The marijuana industry continues to gain more and more momentum with increasing state legalization. In 2016, the total nationwide sales for legal cannabis was $6.7 billion. In the span of just five years, this number grew to $25 billion in 2021. Interestingly, most of that $25 billion in sales was handled in cash.
So why don’t dispensaries take card? With marijuana still illegal at the federal level, major banks and credit companies will not allow cannabis retail establishments to execute transactions with cards. There are, however, some mobile apps, workarounds, and proposed law changes that could shape the future of dispensary payments. Read on for a more detailed explanation of why dispensaries don’t take cards and what the future of payments in the cannabis industry looks like.
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Banks are inherently risk averse. Thus, they tend to avoid working with retail businesses involved in industries like tobacco, firearms, pornography, etc. For the big financial institutions, cannabis fits into this type of high risk category.
Recreational marijuana is decriminalized in 18 states, but it is still illegal at the federal level. Therefore, transactions that involve cannabis sales will not be FDIC insured. Unsurprisingly, the Chase banks and Capital Ones of the world are unwilling to allow cannabis businesses to use credit cards for businesses that sell federally banned substances.
The House of Representatives passed the SAFE Banking Act in 2021, but the bill didn’t make it through the Senate. The act aims to reduce the liability for financial institutions to be penalized for serving marijuana related businesses. There are contrary opinions as to how this act would affect the trade as a whole. Some industry leaders argue that it would function more symbolically rather than making real tangible changes on the ground. Either way, it’s clear that even at the federal level, there is a noticeable push to further open up and decriminalize the industry.
Here’s more on the federal banking rules: What Is The SAFE Act 2022 – Cannabis Banking Developments
Accepting Exclusively Cash Presents Problems
While it might seem advantageous for companies to be cash only, in an industry like cannabis it presents some serious issues. From security problems to reduced basket value, not having the credit card access that other retail businesses enjoy is stifling for dispensaries.
Cash Security Risk
First, dispensary owners must worry about how to properly secure the immense amounts of cash that they accumulate through dispensary sales. There are a substantial number of robberies that occur at cannabis retail establishments, as well as hijackings and attacks on cash that is being transported. There have been 80 dispensary robberies in 2022 in Washington State alone.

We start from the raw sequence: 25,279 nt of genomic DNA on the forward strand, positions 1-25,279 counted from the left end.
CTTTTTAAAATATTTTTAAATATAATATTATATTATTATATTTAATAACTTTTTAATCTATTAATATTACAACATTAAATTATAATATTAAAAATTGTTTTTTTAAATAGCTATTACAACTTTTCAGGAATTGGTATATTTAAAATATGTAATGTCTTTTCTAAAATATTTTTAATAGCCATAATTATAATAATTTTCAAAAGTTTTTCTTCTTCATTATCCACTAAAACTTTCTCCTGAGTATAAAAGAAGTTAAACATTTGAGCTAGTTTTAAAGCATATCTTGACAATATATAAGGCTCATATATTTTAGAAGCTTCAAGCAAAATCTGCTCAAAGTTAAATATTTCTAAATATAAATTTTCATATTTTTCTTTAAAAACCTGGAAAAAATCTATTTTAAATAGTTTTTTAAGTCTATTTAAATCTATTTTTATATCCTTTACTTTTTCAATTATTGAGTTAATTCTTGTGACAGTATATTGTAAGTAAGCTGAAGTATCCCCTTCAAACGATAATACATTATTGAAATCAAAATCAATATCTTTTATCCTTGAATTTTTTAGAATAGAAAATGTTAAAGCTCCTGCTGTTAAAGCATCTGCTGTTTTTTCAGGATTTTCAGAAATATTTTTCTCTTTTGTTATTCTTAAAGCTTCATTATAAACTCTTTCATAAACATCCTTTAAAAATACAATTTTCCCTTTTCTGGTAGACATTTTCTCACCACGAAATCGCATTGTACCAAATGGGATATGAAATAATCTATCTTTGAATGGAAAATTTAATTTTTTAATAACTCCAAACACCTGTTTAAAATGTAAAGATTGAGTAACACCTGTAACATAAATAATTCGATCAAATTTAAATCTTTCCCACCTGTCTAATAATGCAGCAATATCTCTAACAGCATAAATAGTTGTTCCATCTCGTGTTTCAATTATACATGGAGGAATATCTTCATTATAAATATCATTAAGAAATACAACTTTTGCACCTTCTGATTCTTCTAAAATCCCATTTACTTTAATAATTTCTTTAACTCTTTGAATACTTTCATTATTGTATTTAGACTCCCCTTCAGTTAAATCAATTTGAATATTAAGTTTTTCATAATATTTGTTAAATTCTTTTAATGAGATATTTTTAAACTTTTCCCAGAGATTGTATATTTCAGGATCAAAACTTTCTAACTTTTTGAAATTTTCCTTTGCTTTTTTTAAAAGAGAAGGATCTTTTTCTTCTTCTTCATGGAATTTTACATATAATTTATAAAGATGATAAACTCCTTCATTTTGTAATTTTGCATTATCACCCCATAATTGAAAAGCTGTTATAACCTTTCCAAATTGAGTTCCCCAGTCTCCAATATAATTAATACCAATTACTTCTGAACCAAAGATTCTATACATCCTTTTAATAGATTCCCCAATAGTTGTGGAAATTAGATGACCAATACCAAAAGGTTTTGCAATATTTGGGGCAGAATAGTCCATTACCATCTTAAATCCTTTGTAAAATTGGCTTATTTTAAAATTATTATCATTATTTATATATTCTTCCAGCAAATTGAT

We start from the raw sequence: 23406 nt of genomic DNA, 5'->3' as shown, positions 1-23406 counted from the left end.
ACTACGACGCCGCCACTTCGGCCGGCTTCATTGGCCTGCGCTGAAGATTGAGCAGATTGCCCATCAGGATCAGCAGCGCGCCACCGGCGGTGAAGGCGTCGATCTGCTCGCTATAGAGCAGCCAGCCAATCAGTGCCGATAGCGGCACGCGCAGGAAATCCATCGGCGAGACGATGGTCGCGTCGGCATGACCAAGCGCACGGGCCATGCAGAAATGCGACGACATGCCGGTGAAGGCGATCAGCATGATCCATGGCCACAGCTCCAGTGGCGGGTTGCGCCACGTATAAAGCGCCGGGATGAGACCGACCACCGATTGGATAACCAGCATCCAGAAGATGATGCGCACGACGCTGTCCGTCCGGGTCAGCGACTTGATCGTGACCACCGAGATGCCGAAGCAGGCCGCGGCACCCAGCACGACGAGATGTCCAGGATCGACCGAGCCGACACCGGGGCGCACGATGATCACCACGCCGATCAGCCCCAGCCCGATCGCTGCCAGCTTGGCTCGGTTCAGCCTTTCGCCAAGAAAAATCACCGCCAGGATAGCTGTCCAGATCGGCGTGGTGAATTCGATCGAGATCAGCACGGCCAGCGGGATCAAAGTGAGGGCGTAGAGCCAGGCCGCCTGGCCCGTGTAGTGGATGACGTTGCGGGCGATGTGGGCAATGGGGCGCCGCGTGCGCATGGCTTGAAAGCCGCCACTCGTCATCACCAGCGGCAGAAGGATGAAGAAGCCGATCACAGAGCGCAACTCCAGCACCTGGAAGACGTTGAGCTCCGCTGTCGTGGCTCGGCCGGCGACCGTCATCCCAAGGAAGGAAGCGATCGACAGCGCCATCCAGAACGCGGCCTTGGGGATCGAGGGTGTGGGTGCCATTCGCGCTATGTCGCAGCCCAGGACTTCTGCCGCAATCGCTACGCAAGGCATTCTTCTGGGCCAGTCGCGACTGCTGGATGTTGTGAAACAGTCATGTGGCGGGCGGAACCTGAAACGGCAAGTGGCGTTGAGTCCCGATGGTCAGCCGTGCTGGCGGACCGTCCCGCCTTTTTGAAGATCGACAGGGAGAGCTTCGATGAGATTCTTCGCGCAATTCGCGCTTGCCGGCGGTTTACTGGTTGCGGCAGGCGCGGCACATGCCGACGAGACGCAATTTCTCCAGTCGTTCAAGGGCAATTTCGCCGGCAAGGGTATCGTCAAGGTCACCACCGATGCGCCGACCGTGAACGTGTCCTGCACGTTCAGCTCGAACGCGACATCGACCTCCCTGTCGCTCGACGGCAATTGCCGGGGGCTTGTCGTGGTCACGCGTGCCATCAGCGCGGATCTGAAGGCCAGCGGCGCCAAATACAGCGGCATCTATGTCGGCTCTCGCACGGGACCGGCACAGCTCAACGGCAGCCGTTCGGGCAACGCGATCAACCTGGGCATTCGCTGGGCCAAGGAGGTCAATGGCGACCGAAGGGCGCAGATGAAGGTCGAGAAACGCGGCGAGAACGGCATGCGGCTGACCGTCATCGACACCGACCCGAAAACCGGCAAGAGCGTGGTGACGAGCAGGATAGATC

Reduced Spending Per Customer
High quality cannabis is expensive! Hence, it’s easiest for consumers to be able to use their credit cards to purchase flower, edibles, and cartridges. In fact, most behavioral science studies argue that customers are likely to spend more when using credit cards rather than cash. This suggests that if and when dispensary clients are allowed to use credit cards, their basket values will increase significantly.
As of now, the only way that a dispensary could take credit cards is if they set up an illegal workaround. This method creates a different company as the merchant so that payments are technically processed by a non-cannabis business.
For example, “XYZ Cannabis Dispensary” will set up a merchant account under “ABC Wellness Company’.’ Then they would process disguised transactions without their payment processor realizing what the business actually sold. This type of setup is deemed as fraud in the eyes of financial institutions and can lead to shut downs and headaches.
So the question remains, what options do dispensary owners and customers have as far as making non-cash transactions. Here are some methods that dispensaries have implemented to add increased payment choices for shoppers.
When dispensaries say that they take debit cards, what they really mean is that they have cashless ATMs. These machines deposit your cash withdrawal directly to the retail shop. The transactions register as ATM withdrawals as far as the bank is concerned, and show up on your bank statement as such. Cashless ATMs are now a $7 billion dollar business.
Dispensaries use third-party software to appear as though the withdrawal is a legit ATM. If you go to purchase a $35 dollar 8th of cannabis flower and use your debit card, the cashier will likely hand $5 back to you. Then the transaction will show up as a $40 withdrawal.